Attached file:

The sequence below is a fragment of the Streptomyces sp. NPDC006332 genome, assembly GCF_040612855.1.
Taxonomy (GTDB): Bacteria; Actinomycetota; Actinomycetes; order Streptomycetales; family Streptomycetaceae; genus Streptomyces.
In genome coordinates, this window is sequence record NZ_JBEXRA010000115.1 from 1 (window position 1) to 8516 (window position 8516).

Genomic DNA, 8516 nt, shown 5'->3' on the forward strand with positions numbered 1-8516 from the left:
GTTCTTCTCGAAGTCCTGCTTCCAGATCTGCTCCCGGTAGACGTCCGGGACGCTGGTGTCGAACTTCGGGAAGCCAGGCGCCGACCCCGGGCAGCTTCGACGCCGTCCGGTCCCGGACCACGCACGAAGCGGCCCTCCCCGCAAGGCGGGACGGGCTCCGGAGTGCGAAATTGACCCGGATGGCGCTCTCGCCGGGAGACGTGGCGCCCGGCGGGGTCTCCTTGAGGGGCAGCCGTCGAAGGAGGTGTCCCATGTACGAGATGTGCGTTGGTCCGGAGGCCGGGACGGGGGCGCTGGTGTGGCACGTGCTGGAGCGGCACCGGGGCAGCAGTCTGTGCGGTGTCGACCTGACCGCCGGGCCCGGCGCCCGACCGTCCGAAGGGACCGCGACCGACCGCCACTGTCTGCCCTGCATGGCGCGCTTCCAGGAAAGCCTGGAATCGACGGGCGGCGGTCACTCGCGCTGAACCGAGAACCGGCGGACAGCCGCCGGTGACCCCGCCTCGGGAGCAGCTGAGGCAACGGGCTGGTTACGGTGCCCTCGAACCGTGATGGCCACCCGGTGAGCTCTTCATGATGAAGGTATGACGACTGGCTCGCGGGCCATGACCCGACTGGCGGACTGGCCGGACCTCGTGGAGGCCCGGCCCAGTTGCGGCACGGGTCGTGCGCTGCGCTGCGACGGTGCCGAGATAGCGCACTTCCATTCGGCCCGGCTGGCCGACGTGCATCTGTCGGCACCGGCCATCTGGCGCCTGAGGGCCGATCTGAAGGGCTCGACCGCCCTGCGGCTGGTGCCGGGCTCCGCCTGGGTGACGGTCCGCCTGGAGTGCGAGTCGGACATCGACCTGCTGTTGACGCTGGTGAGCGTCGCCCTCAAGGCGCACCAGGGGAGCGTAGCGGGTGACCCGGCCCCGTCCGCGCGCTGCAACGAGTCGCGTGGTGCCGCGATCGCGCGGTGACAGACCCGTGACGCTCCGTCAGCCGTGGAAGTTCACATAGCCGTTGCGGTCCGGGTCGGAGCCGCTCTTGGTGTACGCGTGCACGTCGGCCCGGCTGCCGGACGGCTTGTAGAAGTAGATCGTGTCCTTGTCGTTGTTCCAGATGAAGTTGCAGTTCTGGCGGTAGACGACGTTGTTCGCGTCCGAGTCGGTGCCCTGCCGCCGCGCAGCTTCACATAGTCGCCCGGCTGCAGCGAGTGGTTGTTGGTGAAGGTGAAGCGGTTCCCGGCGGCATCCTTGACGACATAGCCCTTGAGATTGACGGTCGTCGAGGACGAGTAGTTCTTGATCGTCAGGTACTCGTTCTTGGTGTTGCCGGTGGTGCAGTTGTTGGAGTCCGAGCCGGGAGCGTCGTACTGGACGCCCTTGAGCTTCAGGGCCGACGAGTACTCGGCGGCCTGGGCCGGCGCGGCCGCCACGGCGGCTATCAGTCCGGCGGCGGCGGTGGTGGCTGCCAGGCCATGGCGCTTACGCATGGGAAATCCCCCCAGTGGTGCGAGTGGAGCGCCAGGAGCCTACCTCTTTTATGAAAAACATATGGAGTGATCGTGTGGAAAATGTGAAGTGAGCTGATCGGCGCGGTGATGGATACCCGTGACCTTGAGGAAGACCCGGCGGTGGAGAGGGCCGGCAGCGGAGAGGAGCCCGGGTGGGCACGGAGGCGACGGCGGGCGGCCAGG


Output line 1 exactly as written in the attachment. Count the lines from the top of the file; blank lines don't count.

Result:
The sequence below is a fragment of the Streptomyces sp. NPDC006332 genome, assembly GCF_040612855.1.